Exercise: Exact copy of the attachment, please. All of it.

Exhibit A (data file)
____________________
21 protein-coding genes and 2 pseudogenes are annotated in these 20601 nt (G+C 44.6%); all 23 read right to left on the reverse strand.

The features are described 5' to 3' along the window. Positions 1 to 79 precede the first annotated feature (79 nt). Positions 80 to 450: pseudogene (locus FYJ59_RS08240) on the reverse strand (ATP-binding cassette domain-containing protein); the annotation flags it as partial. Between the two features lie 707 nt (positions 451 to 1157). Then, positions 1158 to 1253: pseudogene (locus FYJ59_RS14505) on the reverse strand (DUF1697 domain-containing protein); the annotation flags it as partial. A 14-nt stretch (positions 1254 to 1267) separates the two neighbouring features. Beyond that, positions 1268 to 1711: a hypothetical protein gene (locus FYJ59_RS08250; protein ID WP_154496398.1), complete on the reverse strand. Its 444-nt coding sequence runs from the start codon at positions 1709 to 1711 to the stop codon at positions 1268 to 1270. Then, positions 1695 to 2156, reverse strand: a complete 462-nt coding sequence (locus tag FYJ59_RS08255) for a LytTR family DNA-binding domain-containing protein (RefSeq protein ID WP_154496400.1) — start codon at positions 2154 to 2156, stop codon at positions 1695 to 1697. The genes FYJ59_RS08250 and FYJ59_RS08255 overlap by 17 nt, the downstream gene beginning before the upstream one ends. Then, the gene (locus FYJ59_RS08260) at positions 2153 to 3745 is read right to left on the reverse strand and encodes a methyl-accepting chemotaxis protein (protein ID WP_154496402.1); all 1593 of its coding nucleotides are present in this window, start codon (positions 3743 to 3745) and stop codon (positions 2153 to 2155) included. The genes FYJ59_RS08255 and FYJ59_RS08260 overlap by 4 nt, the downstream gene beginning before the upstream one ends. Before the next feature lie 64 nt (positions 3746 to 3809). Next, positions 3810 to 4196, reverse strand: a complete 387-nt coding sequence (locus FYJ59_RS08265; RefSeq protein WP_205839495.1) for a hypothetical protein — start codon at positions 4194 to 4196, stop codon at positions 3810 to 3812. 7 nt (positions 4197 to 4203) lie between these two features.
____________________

21 protein-coding genes and 2 pseudogenes are annotated in these 20601 nt (G+C 44.6%); all 23 read right to left on the reverse strand.

The features are described 5' to 3' along the window. Positions 1 to 79 precede the first annotated feature (79 nt). Positions 80 to 450: pseudogene (locus FYJ59_RS08240) on the reverse strand (ATP-binding cassette domain-containing protein); the annotation flags it as partial. Between the two features lie 707 nt (positions 451 to 1157). Then, positions 1158 to 1253: pseudogene (locus FYJ59_RS14505) on the reverse strand (DUF1697 domain-containing protein); the annotation flags it as partial. A 14-nt stretch (positions 1254 to 1267) separates the two neighbouring features. Beyond that, positions 1268 to 1711: a hypothetical protein gene (locus FYJ59_RS08250; protein ID WP_154496398.1), complete on the reverse strand. Its 444-nt coding sequence runs from the start codon at positions 1709 to 1711 to the stop codon at positions 1268 to 1270. Then, positions 1695 to 2156, reverse strand: a complete 462-nt coding sequence (locus tag FYJ59_RS08255) for a LytTR family DNA-binding domain-containing protein (RefSeq protein ID WP_154496400.1) — start codon at positions 2154 to 2156, stop codon at positions 1695 to 1697. The genes FYJ59_RS08250 and FYJ59_RS08255 overlap by 17 nt, the downstream gene beginning before the upstream one ends. Then, the gene (locus FYJ59_RS08260) at positions 2153 to 3745 is read right to left on the reverse strand and encodes a methyl-accepting chemotaxis protein (protein ID WP_154496402.1); all 1593 of its coding nucleotides are present in this window, start codon (positions 3743 to 3745) and stop codon (positions 2153 to 2155) included. The genes FYJ59_RS08255 and FYJ59_RS08260 overlap by 4 nt, the downstream gene beginning before the upstream one ends. Before the next feature lie 64 nt (positions 3746 to 3809). Next, positions 3810 to 4196, reverse strand: a complete 387-nt coding sequence (locus FYJ59_RS08265; RefSeq protein WP_205839495.1) for a hypothetical protein — start codon at positions 4194 to 4196, stop codon at positions 3810 to 3812. 7 nt (positions 4197 to 4203) lie between these two features.